Throwback Thursday: “Mystery Science Theater 3000” at Mary Washington College!

As I’ve shared here at the blog before, “Mystery Science Theater 3000” was a pretty big part of my college experience.  MST3K parties were indescribably fun.  I honestly believe that I have literally never laughed so hard in my life.

I’ve previously linked to the priceless episode where Joel and the ‘Bots skewer Joe Don Baker and 1975’s “Mitchell.”  Below are three more that were the unofficial required viewing for the second floor of Mary Washington College’s New Hall during the 1993-1994 school year.

What was maddening about MST3K was how difficult it was to explain to the uninitiated.  (Bear in mind, this was before the days of Youtube, with which you could just send your friends a clip.)  It was an amazing TV show, but my efforts to explain it to friends made it sound preposterously stupid: There are these three comedians that make fun of old movies — really bad ones — as the movies are playing.  Two of the comedians are portrayed by robot puppets …  There’s an ongoing skit in which they’re stuck in space.  The special effects are really terrible — but that’s okay, because it’s kinda part of the joke …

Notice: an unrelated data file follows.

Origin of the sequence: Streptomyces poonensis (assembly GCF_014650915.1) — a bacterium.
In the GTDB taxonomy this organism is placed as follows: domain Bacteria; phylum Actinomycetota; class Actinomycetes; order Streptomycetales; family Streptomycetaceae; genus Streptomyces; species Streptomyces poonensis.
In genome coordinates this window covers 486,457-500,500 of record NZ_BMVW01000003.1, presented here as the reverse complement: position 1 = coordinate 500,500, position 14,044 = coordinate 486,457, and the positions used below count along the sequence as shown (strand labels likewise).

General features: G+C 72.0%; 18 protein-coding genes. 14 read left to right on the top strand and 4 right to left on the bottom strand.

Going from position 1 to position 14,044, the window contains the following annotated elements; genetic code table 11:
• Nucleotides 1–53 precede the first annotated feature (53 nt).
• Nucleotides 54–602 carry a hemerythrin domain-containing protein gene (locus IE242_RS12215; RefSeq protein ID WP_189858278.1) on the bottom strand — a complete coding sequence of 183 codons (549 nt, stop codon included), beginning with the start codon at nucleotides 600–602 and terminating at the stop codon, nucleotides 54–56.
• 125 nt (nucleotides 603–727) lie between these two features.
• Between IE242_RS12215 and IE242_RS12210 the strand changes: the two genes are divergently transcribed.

The first episode below is 1966’s “Manos: the Hands of Fate,” which I understand to be the most popular among fans.  (Even aside from MST3K’s satirical riffing, I’ve read that this is widely regarded as the worst movie of all time — a distinction I’m not sure it truly deserves.)

The second is the episode devoted to 1944’s befuddling and blithely moralizing “I Accuse My Parents.”  (I and the other guys on my floor might have actually liked this one even more than “Manos.”)

The third is my personal favorite — the entry for 1951’s saccharine, preachy “The Painted Hills.”  In a strange coincidence, I think it’s actually the first one I ever saw.  And it’s also one that I’ve never heard named as a favorite by another MST3K fan.  Seeing the Joel and the ‘Bots make fun of a poor defenseless dog (played by the same dog who played Lassie, no less!) was just too irreverently brilliant.  SNAUSAGES!  (And does anyone else think that this was a morbidly strange film when it was first conceived?  It was marketed as a family-oriented “Lassie” movie, but it contains just a bit more murder and bizarre horror than you’d expect from that.)

*****

“Manos: the Hands of Fate.”

 

“I Accuse My Parents.”

 

“The Painted Hills.”